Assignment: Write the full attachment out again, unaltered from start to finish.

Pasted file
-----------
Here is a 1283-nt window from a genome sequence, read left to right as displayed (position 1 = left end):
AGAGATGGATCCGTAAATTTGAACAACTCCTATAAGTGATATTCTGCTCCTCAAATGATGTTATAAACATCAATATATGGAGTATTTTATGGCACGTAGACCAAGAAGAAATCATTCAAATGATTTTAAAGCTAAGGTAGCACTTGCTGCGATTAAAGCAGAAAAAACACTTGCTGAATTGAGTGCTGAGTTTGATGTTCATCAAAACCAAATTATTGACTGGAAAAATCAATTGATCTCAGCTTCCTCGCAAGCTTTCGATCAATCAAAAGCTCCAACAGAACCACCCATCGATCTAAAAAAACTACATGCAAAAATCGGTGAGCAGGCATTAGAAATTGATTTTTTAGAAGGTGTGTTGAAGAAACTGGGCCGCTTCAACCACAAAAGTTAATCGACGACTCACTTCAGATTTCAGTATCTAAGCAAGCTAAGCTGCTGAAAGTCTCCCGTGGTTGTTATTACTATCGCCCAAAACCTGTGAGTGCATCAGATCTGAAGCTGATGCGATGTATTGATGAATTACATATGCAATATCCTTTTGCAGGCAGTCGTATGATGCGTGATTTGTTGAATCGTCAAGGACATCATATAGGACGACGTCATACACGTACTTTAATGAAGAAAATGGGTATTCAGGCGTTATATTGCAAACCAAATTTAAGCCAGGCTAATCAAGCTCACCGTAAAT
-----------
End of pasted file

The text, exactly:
Here is a 1283-nt window from a genome sequence, read left to right as displayed (position 1 = left end):
AGAGATGGATCCGTAAATTTGAACAACTCCTATAAGTGATATTCTGCTCCTCAAATGATGTTATAAACATCAATATATGGAGTATTTTATGGCACGTAGACCAAGAAGAAATCATTCAAATGATTTTAAAGCTAAGGTAGCACTTGCTGCGATTAAAGCAGAAAAAACACTTGCTGAATTGAGTGCTGAGTTTGATGTTCATCAAAACCAAATTATTGACTGGAAAAATCAATTGATCTCAGCTTCCTCGCAAGCTTTCGATCAATCAAAAGCTCCAACAGAACCACCCATCGATCTAAAAAAACTACATGCAAAAATCGGTGAGCAGGCATTAGAAATTGATTTTTTAGAAGGTGTGTTGAAGAAACTGGGCCGCTTCAACCACAAAAGTTAATCGACGACTCACTTCAGATTTCAGTATCTAAGCAAGCTAAGCTGCTGAAAGTCTCCCGTGGTTGTTATTACTATCGCCCAAAACCTGTGAGTGCATCAGATCTGAAGCTGATGCGATGTATTGATGAATTACATATGCAATATCCTTTTGCAGGCAGTCGTATGATGCGTGATTTGTTGAATCGTCAAGGACATCATATAGGACGACGTCATACACGTACTTTAATGAAGAAAATGGGTATTCAGGCGTTATATTGCAAACCAAATTTAAGCCAGGCTAATCAAGCTCACCGTAAAT